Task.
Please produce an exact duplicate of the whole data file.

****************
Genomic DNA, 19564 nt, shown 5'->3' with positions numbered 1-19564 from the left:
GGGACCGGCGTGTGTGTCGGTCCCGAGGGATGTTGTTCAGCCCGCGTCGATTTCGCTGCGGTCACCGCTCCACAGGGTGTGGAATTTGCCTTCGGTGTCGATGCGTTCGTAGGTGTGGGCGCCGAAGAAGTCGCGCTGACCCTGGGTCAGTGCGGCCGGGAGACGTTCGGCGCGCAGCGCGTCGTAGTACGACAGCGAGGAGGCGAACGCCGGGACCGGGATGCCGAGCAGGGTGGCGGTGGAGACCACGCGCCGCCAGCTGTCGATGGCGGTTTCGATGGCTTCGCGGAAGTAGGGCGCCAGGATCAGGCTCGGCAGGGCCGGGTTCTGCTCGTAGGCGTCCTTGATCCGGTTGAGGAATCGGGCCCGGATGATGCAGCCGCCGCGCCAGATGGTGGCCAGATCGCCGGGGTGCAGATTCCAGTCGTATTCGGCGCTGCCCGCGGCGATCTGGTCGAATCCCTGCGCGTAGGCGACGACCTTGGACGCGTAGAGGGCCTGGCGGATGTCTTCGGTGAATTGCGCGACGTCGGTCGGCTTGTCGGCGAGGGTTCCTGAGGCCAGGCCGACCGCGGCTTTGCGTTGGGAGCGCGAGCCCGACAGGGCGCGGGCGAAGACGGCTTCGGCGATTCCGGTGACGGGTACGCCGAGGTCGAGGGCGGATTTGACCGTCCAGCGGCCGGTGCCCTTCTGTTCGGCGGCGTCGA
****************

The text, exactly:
Genomic DNA, 19564 nt, shown 5'->3' with positions numbered 1-19564 from the left:
GGGACCGGCGTGTGTGTCGGTCCCGAGGGATGTTGTTCAGCCCGCGTCGATTTCGCTGCGGTCACCGCTCCACAGGGTGTGGAATTTGCCTTCGGTGTCGATGCGTTCGTAGGTGTGGGCGCCGAAGAAGTCGCGCTGACCCTGGGTCAGTGCGGCCGGGAGACGTTCGGCGCGCAGCGCGTCGTAGTACGACAGCGAGGAGGCGAACGCCGGGACCGGGATGCCGAGCAGGGTGGCGGTGGAGACCACGCGCCGCCAGCTGTCGATGGCGGTTTCGATGGCTTCGCGGAAGTAGGGCGCCAGGATCAGGCTCGGCAGGGCCGGGTTCTGCTCGTAGGCGTCCTTGATCCGGTTGAGGAATCGGGCCCGGATGATGCAGCCGCCGCGCCAGATGGTGGCCAGATCGCCGGGGTGCAGATTCCAGTCGTATTCGGCGCTGCCCGCGGCGATCTGGTCGAATCCCTGCGCGTAGGCGACGACCTTGGACGCGTAGAGGGCCTGGCGGATGTCTTCGGTGAATTGCGCGACGTCGGTCGGCTTGTCGGCGAGGGTTCCTGAGGCCAGGCCGACCGCGGCTTTGCGTTGGGAGCGCGAGCCCGACAGGGCGCGGGCGAAGACGGCTTCGGCGATTCCGGTGACGGGTACGCCGAGGTCGAGGGCGGATTTGACCGTCCAGCGGCCGGTGCCCTTCTGTTCGGCGGCGTCGA